Competitive, trade-friendly nations weather volatile crop yields best
Richer nations with competitive crop production and few trade barriers would fare the best if climate change, weather events or other factors cause yields of grain and oilseed crops to become more volatile, a new study has found.
By these criteria, the United States is poised to do well, but France would come out on top, according to the study of 21 countries conducted by economists at Oregon State University.
"It's important to know this because yields of most rain-fed grains and oilseeds remain highly variable despite decades of agronomic advances," said the study's lead author, Jeff Reimer. "Their yields depend largely on weather. Research shows that climate change may increase variability in yields of some crops."
The study, which has been published in the Agricultural and Resource Economics Review, forecasted how changes in yields of grain and oilseed crops would affect the inflation-adjusted gross domestic product (real GDP) of each country's agricultural sector. That's a gauge of economic performance.
Reimer looked at the countries' abilities to import and export these crops. Then using a computer model, he increased the likelihood of abundant or insufficient crops by a hypothetical and arbitrary 30 percent and let trade volume fluctuate. As yields became erratic, this meant some countries without enough crops needed to import more while others that had surpluses exported more. Consequently, the value of world trade doubled.
Fourteen of the 21 countries posted a decrease in the real GDP of their agricultural sectors mainly because of spikes in crop prices. In the study, an increase in prices was considered to be bad because crop buyers had to pay more. A rise in farmers' profits was considered to be good because growers made more money.
France came out on top with a 5.1 percent increase in the real GDP of its agricultural sector. That's because prices plunged 21 percent while farmers' profits rose 2.3 percent.
"France is in a unique situation," said Reimer, an OSU agricultural economist who specializes in global trade. "Compared to many countries, it has few import barriers and good infrastructure so it can easily import when crops are cheaper elsewhere. Also, France buys a broader array of crops than its farmers produce. So increased global demand for French crops tends to not drive up prices for the country's consumers. Its farmers, meanwhile, benefit from the increased international demand for the particular crops that they specialize in."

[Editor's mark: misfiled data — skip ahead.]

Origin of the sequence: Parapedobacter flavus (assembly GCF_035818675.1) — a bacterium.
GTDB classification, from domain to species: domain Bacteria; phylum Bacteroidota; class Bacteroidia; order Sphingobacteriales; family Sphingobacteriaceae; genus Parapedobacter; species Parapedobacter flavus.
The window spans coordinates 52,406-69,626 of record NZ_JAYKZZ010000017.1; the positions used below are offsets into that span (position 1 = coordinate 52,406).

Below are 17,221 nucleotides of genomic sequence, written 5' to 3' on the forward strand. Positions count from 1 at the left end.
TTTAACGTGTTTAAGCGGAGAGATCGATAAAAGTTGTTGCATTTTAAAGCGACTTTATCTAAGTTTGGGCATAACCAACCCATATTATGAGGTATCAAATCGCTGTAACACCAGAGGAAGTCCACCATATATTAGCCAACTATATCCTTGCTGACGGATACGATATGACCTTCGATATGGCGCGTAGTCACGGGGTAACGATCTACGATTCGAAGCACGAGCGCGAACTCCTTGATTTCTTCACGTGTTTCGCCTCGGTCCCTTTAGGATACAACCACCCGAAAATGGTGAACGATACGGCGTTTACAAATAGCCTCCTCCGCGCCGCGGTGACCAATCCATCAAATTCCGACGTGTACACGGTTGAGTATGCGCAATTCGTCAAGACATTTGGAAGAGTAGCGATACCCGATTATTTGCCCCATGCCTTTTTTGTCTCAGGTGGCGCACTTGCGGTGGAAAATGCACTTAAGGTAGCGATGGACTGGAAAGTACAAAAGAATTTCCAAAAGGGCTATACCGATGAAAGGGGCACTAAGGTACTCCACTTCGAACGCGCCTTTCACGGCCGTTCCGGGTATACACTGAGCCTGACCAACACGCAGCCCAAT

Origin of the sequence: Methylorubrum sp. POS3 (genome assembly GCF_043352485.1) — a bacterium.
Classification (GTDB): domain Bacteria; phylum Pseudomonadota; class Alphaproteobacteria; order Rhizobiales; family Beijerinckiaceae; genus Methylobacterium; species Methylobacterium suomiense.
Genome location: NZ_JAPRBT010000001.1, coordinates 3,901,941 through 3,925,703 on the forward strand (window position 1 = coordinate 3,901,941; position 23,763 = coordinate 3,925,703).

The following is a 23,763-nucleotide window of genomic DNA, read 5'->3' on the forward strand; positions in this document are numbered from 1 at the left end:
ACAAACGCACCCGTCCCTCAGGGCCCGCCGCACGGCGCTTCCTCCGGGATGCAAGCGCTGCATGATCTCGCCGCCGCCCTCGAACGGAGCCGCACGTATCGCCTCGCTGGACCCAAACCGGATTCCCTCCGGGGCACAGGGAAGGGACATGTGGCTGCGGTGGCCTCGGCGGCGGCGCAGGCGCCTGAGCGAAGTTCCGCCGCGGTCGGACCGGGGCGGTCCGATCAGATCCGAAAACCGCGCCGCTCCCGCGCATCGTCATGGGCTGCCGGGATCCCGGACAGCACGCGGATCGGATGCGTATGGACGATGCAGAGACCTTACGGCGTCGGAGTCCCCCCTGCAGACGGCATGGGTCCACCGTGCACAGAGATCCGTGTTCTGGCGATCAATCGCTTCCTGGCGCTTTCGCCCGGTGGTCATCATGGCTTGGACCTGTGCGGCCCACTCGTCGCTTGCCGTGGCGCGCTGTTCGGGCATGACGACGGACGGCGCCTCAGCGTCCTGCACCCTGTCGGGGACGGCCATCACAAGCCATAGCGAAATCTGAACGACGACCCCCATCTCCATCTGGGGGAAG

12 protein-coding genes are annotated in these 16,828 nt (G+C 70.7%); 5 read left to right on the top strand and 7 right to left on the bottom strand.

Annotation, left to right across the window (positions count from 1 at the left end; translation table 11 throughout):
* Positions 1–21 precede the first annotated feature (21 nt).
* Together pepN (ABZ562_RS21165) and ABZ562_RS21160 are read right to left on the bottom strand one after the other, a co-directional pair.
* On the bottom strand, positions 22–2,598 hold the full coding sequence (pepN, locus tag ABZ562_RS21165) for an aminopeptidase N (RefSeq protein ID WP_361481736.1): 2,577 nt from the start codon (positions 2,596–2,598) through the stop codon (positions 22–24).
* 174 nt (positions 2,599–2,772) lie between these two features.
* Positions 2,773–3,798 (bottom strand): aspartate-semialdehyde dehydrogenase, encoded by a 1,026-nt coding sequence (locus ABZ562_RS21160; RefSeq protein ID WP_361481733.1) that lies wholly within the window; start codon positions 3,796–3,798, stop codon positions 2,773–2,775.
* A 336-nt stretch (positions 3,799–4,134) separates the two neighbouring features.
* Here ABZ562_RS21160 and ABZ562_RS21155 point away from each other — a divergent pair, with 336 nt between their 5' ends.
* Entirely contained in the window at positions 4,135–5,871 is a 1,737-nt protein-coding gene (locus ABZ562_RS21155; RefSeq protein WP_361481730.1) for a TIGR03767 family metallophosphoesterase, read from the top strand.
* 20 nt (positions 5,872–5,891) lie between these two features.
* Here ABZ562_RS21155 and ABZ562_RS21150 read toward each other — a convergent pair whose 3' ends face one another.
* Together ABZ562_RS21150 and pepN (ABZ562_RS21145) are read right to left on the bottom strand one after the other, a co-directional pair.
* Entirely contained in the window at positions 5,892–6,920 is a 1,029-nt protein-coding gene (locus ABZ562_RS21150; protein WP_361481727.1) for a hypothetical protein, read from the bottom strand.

Statistical analysis showed that low-income countries tended to have higher trade restrictions and below-average productivity. As a result, they suffered the most because they weren't as prepared to import or produce when shortages required it, Reimer said. Among them was Morocco. It was in last place with a 19 percent contraction in its agricultural sector's real GDP owing to a one-two punch of skyrocketing prices and declining output.
The United States placed sixth with real GDP in its agricultural sector increasing 1 percent as a hike in farmers' profits erased the "bad" effect of an increase in prices.
"The United States is such a big exporter that when global demand for its crops rises, Americans end up paying higher prices," Reimer said.
In another scenario, Reimer examined what would happen if uncertainty about yields increased 30 percent while protectionism increased.
"I looked at this as a possibility because countries have historically responded to shortages of crops in other parts of the world by cutting themselves off from trade," Reimer said. "This can exacerbate swings in consumer and producer prices."
He found that real GDP in agricultural sectors worsened in 18 countries primarily owing to rises in crop prices. That's because increased protectionism, such as higher tariffs, made it more costly to import when there was a bad crop at home and harder to export when there was a domestic supply glut. Low-income countries again suffered the most because they tended to be less efficient at importing the crops cheaply.
Once more, France fared the best with a 1.8 percent increase in real GDP in its agricultural sector as prices dropped 5.6 percent and its farmers saw a 2.4 percent increase in profits. The United States ranked third as declines in prices and profits canceled each other out.
"In the United States, the interests of consumers and producers are more at odds with each other than they are in France," Reimer said. "Imports are a small share of consumption, so the crops that are consumed in the U.S. are similar to those that are produced in the country. When protectionism rises overseas, U.S. farmers see less profit and U.S. consumers benefit from cheaper prices."
The study found that of the 21 countries, the United States, followed by France, was the most open to imports. Zimbabwe was the least receptive. The study looked at countries' abilities to trade based on tariffs, geographic locations, government regulations, incentives, common languages and membership in trade agreements. In terms of growing the crops in the study, the United States was also the most competitive. France was fifth, and Peru was the least competitive. The higher a country's yields and the lower its price for cropland, the more competitive a country was, according to the study.